Taking Generosity Too Far

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Unemployment benefits were created to help people who recently lost their jobs manage expenses as they look for new opportunities. (Therefore, it should go without saying that in order to qualify for unemployment insurance, the person applying for the benefits should be unemployed.) MLive.com tells the story of a Michigan roofing company that ordered its employees to apply for unemployment benefits while they were actually working on a part time basis. (That’s a bit of a twist.)

According to the story, the part time roofing company employees were instructed to ”bank” their hours in the winter months until they added up to one full 40-hour week of pay. (During that time, the employer falsely certified to the Unemployment Insurance Agency that the workers were unemployed.) At that point, the employer would pay the workers and inform the UIA that they had worked for one week. This practice prevented the loss of multiple weeks in unemployment insurance benefits. (The part timers collected more than $100,000 over five years.)

Apparently, this was not the only scam going on under the company’s roof. The company was also in trouble for requesting that employees lie about where they became injured so that accidents experienced on the job would not be recompensed through workers’ compensation insurance. (This cost multiple health care plans more than $70,000 over two years.)

U.S. Attorneys alleged that by having their employees report injuries as ”off-the-job” incidents, the roofing company owners were able reduce workers’ compensation premiums. As a result, the company maintained a low ”incident rating,” enabling the business to bid on contracts that they would have been disqualified from bidding on with their actual number of workplace accidents. (It appears that this company specialized in building roofs over their house of lies. They may have kept out the elements, but not the government.)

The company owners pleaded guilty to mail fraud and health care fraud and must pay $174,267 in restitution to the Michigan Employment Security Commission as well as several health care providers. The company may also face up to $1 million in fines and five years of organizational probation.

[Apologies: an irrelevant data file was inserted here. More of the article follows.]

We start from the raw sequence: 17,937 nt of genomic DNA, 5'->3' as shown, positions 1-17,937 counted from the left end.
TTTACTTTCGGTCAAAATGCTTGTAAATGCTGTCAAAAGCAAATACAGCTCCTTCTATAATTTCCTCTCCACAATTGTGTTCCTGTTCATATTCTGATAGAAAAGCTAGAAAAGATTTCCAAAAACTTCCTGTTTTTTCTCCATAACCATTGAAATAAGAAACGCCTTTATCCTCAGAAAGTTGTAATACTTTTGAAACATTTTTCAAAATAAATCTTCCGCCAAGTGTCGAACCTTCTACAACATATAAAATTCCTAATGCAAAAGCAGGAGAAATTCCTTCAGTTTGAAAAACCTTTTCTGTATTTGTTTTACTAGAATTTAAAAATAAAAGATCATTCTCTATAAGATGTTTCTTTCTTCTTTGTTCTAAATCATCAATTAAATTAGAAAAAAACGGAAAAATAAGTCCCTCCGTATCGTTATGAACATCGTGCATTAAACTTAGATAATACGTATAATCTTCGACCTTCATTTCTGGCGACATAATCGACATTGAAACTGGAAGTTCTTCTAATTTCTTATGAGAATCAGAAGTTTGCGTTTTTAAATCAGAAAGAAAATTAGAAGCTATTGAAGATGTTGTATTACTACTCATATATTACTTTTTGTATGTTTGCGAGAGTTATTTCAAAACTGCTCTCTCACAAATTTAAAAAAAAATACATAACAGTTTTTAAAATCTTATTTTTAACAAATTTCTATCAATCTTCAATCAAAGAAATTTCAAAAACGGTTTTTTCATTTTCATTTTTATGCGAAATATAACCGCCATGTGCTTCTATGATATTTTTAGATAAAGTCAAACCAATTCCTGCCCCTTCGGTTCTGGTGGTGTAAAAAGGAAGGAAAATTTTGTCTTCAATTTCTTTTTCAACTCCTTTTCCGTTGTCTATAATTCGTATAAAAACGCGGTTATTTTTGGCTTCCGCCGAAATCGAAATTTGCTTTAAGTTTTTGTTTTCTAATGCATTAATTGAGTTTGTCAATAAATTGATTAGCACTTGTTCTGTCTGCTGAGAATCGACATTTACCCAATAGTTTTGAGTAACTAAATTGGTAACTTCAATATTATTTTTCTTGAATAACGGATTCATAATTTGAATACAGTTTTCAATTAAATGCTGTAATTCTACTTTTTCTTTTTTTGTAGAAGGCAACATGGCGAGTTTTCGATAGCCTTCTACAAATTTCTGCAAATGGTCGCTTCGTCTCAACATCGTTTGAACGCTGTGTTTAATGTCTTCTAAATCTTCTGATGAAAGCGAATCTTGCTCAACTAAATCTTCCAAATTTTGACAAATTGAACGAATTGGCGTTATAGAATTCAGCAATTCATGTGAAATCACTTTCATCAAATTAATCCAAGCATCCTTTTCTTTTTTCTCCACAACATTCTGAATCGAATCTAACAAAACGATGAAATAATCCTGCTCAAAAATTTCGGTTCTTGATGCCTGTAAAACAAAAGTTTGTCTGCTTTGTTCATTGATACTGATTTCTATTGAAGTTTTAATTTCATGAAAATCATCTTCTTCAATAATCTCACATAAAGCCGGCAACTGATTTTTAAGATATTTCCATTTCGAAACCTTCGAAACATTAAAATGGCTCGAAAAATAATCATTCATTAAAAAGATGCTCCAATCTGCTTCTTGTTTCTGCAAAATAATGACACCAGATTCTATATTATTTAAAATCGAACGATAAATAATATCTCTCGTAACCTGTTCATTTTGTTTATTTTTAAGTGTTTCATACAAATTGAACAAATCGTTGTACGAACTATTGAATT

The owners of this company built an extensive fraud conspiracy under the guise of generosity to their employees. What they failed to consider is that the government is only generous to those who qualify for help, not to those who intend to steal funds they do not deserve.


Source: Today’s ”Fraud of the Day” is based on an article titled, ”Roofing company pleads guilty in unemployment fraud case over ‘banking hours’,” written by Kalil AlHajal and published by MLive.com on Nov. 3, 2015.

An Orlando man who stole hundreds of federal tax-refund checks was sentenced this week to more than five years in prison.

Michael Carvalho’s bank accounts showed more than $2.2 million, but federal prosecutors say it wasn’t actually his.

The money came from refund checks belonging to unknown victims, whose signatures were forged, according to the U.S. State Attorney’s Office.

Carvalho would deposit the money into at least 11 personal and business bank accounts in an attempt to hide where the money actually came from, federal court documents state.

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Larry Benson
Larry Benson is currently the Director of Strategic Alliances for Revenue Discovery and Recovery at LexisNexis Risk Solutions. In this role, Benson is responsible for developing partnerships for the tax and revenue and child support enforcement verticals. He focuses on embedded companies that have a need for third-party analytics to enhance their current offerings.